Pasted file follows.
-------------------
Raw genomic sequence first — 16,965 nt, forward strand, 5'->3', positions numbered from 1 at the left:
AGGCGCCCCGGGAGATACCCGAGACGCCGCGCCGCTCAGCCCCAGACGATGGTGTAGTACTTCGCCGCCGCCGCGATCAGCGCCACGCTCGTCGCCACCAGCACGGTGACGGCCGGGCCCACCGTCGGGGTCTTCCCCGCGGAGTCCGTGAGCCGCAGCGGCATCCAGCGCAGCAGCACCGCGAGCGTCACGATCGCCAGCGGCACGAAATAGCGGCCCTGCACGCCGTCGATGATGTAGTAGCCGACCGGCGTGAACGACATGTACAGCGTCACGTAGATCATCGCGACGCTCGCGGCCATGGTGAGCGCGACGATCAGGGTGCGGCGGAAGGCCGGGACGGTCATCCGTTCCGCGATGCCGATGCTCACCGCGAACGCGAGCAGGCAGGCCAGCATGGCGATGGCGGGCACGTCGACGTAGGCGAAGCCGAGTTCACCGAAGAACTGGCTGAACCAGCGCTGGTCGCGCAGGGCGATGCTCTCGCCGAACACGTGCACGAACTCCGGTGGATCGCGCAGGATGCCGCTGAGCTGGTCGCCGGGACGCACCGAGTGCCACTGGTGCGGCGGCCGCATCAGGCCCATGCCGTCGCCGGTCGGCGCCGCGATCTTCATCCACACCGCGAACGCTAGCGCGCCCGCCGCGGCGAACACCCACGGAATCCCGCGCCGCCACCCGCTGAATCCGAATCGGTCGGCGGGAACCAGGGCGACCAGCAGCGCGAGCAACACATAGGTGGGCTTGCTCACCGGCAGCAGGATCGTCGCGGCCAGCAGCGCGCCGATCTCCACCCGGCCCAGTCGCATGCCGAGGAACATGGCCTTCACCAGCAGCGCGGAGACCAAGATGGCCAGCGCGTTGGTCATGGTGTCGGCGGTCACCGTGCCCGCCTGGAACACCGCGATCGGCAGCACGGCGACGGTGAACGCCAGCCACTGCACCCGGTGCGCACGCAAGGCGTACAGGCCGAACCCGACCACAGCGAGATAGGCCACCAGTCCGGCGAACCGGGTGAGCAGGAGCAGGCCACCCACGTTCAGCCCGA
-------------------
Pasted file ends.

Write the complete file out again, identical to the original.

Raw genomic sequence first — 16,965 nt, forward strand, 5'->3', positions numbered from 1 at the left:
AGGCGCCCCGGGAGATACCCGAGACGCCGCGCCGCTCAGCCCCAGACGATGGTGTAGTACTTCGCCGCCGCCGCGATCAGCGCCACGCTCGTCGCCACCAGCACGGTGACGGCCGGGCCCACCGTCGGGGTCTTCCCCGCGGAGTCCGTGAGCCGCAGCGGCATCCAGCGCAGCAGCACCGCGAGCGTCACGATCGCCAGCGGCACGAAATAGCGGCCCTGCACGCCGTCGATGATGTAGTAGCCGACCGGCGTGAACGACATGTACAGCGTCACGTAGATCATCGCGACGCTCGCGGCCATGGTGAGCGCGACGATCAGGGTGCGGCGGAAGGCCGGGACGGTCATCCGTTCCGCGATGCCGATGCTCACCGCGAACGCGAGCAGGCAGGCCAGCATGGCGATGGCGGGCACGTCGACGTAGGCGAAGCCGAGTTCACCGAAGAACTGGCTGAACCAGCGCTGGTCGCGCAGGGCGATGCTCTCGCCGAACACGTGCACGAACTCCGGTGGATCGCGCAGGATGCCGCTGAGCTGGTCGCCGGGACGCACCGAGTGCCACTGGTGCGGCGGCCGCATCAGGCCCATGCCGTCGCCGGTCGGCGCCGCGATCTTCATCCACACCGCGAACGCTAGCGCGCCCGCCGCGGCGAACACCCACGGAATCCCGCGCCGCCACCCGCTGAATCCGAATCGGTCGGCGGGAACCAGGGCGACCAGCAGCGCGAGCAACACATAGGTGGGCTTGCTCACCGGCAGCAGGATCGTCGCGGCCAGCAGCGCGCCGATCTCCACCCGGCCCAGTCGCATGCCGAGGAACATGGCCTTCACCAGCAGCGCGGAGACCAAGATGGCCAGCGCGTTGGTCATGGTGTCGGCGGTCACCGTGCCCGCCTGGAACACCGCGATCGGCAGCACGGCGACGGTGAACGCCAGCCACTGCACCCGGTGCGCACGCAAGGCGTACAGGCCGAACCCGACCACAGCGAGATAGGCCACCAGTCCGGCGAACCGGGTGAGCAGGAGCAGGCCACCCACGTTCAGCCCGA